Determine the Best Facial Expression in iOS Live Photos Using Vision Framework

iOS implementation of Vision framework’s new face capture quality request

Apple brought in a lot of exciting new developments to its Vision framework during WWDC 2019. Not only have they improved face tracking and image classification, but they’ve also introduced interesting new features such as Saliency, built-in animal classification models, and enhanced APIs for working with Core ML classification models. Among the newer releases, the ability to compare face capture quality in a set of images is one of the most promising features that’s come out this year.

The introduction of face capture quality has given Vision’s face technology a major boost. It showcases how much Apple has been investing in the field of computer vision to make photo capturing and processing smarter and easier than ever before.

The face capture quality metric uses a model that’s been trained on a wide range of images( different exposures, lighting, facial expressions, etc). The Vision request analyses the image in one shot and assigns it a metric score. The score depends on facial expressions (negative ones get a lower score), lighting, focus, and blurriness in the image.

Using these metric scores, we can compare different images to find the one in which the face looks the best. This is something that’s going to arrive soon in many custom selfie-based applications.

Face capture quality not only helps in building smarter camera-based applications, as demonstrated in the docs, but it also helps in bringing machine learning intelligence to video processing. The goal of this article is to make Live Photos (more on this later) smarter by leveraging face capture quality in our iOS Applications.

Live Photos was introduced in iOS with the iPhone 6s and is one of the most loved modes of the camera. It redefined the way we look at still images by providing a live motion effect.


The idea is to find the best frame from a Live Photo that has a human face. We’ll be using the new VNDetectFaceCaptureQualityRequest class in order to run our Vision requests on a number of live photos that were intentionally captured in a bad/blurry state in order to extract the best frame from it.

However, you can also extend the same code and concept to videos as well. Live Photos essentially contain videos, as we shall see next.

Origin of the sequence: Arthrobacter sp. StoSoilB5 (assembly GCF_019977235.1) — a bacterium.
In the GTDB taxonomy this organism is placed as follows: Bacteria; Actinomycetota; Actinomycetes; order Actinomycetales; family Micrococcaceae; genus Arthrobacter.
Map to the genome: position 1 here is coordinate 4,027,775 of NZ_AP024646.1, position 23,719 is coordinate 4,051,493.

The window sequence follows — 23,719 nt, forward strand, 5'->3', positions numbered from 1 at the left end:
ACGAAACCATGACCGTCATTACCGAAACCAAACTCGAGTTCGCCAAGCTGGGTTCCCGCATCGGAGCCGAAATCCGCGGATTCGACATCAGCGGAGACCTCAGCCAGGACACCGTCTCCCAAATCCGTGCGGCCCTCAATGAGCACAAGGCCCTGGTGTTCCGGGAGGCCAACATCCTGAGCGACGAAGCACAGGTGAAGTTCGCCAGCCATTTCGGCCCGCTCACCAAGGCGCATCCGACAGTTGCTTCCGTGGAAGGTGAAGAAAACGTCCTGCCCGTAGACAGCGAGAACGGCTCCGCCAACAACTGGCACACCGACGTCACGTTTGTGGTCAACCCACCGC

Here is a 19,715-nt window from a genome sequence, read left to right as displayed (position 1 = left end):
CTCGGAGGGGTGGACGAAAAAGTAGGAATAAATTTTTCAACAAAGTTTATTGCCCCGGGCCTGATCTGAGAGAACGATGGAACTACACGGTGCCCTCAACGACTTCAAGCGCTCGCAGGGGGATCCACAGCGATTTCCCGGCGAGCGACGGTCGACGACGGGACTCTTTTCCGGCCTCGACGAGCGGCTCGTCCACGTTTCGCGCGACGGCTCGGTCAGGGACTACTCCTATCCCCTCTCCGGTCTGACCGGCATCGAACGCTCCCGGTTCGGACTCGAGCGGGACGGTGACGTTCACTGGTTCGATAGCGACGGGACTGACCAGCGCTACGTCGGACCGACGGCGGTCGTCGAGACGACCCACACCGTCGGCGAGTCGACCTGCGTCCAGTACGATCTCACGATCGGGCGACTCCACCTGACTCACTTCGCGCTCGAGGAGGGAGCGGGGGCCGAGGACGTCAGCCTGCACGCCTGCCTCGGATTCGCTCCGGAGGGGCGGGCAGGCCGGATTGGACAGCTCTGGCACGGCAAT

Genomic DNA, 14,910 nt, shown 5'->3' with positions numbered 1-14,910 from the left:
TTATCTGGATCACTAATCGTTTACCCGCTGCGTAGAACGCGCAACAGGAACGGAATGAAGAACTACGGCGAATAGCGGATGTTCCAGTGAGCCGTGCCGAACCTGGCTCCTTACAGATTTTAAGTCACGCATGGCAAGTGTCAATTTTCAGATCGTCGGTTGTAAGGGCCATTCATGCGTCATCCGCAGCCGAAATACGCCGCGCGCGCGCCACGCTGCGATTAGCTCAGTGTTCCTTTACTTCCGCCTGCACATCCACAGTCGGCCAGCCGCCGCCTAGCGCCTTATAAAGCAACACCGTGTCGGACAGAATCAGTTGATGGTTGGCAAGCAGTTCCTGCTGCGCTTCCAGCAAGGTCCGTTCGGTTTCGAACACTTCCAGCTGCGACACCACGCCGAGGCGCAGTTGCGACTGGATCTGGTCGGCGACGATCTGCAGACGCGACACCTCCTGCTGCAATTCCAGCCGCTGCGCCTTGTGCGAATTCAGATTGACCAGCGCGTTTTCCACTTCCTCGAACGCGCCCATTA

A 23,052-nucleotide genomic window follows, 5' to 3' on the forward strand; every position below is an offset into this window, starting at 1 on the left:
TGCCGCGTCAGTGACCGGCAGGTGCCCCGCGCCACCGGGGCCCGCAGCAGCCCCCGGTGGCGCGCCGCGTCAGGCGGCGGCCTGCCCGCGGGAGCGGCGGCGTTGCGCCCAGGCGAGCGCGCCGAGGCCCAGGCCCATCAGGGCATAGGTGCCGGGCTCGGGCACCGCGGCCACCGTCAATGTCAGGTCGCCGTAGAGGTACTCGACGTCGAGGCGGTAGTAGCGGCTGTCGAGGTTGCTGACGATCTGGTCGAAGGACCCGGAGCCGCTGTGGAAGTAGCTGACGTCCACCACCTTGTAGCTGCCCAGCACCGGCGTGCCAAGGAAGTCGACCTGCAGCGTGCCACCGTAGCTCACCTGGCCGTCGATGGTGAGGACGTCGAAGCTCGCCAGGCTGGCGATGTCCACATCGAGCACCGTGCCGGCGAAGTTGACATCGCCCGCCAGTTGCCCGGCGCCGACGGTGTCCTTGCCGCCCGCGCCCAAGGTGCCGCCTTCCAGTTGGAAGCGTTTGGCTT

Live Photos: Under the Hood

Live Photos are made up of an image and a video strip containing the actions performed during the capture of the image. This brings a sense of being there in the moment while viewing them.

Under the hood, live photos consist of a key photo paired with the video resource asset file. We can change the key photo by selecting any of the video frames from the preview-editing mode in the Photos application.

In order to access the key photo or the video in your code, you’ll need to use the class PHAssetResourceManager, which holds the asset resources. We’ll be using this in our implementation in the next few sections.

Plan of Action

Before we deep dive into the implementation, let’s lay out the blueprint. We’ll be using the following classes and components in the different stages of our application:

  • An ImagePickerController for choosing live photos from the camera or photos library.

  • PHAssetResource to retrieve the video resource and store it in the temporary FileManager directory.

  • Using a CollectionView to display the video frames along with face quality metric value from the Vision request.

  • Finally, we’ll display the frame with the highest face capture quality in a UIImageView.

The following illustration depicts a high-level overview of how the implementation is connected — from live photo capturing to video extraction to the Vision face capture quality request:

Now that we’ve laid down our action plans, let’s kickstart the implementation by setting up the user interface.

Setting Up the UI

The following code establishes the Buttons and ImageViews in our ViewController.swift file:

class ViewController: UIViewController, UIImagePickerControllerDelegate, UINavigationControllerDelegate {
var imageView: UIImageView?
let marginConstant : CGFloat = 20.0
let button:UIButton = {
let view = UIButton()
view.translatesAutoresizingMaskIntoConstraints = false
let config = UIImage.SymbolConfiguration(pointSize: 50)
view.setImage(UIImage(systemName: "photo.fill", withConfiguration: config), for: .normal)
return view
let visionButton:UIButton = {
let view = UIButton()
view.translatesAutoresizingMaskIntoConstraints = false
let config = UIImage.SymbolConfiguration(pointSize: 50)
view.setImage(UIImage(systemName: "eye.fill", withConfiguration: config), for: .normal)
return view
override func viewDidLoad() {
func setupImageView(){
imageView = UIImageView(frame: .zero)
imageView?.contentMode = .scaleAspectFit
imageView?.translatesAutoresizingMaskIntoConstraints = false
imageView!.topAnchor.constraint(equalTo: view.safeAreaLayoutGuide.topAnchor, constant: marginConstant*2),
imageView!.bottomAnchor.constraint(equalTo: view.safeAreaLayoutGuide.bottomAnchor, constant: -marginConstant*2),
imageView!.leadingAnchor.constraint(equalTo: view.safeAreaLayoutGuide.leadingAnchor, constant: marginConstant*2),
imageView!.trailingAnchor.constraint(equalTo: view.safeAreaLayoutGuide.trailingAnchor, constant: -marginConstant*2),
func setupImagePickerBtn(){
button.heightAnchor.constraint(equalToConstant: 150),
button.trailingAnchor.constraint(equalTo: view.trailingAnchor, constant: -marginConstant),
button.bottomAnchor.constraint(equalTo: view.safeAreaLayoutGuide.bottomAnchor, constant: -marginConstant/2),
button.widthAnchor.constraint(equalToConstant: 150)
button.addTarget(self, action: #selector(onButtonClick), for: .touchUpInside)
func setupVisionButton(){
visionButton.heightAnchor.constraint(equalToConstant: 150),
visionButton.leadingAnchor.constraint(equalTo: view.leadingAnchor, constant: marginConstant),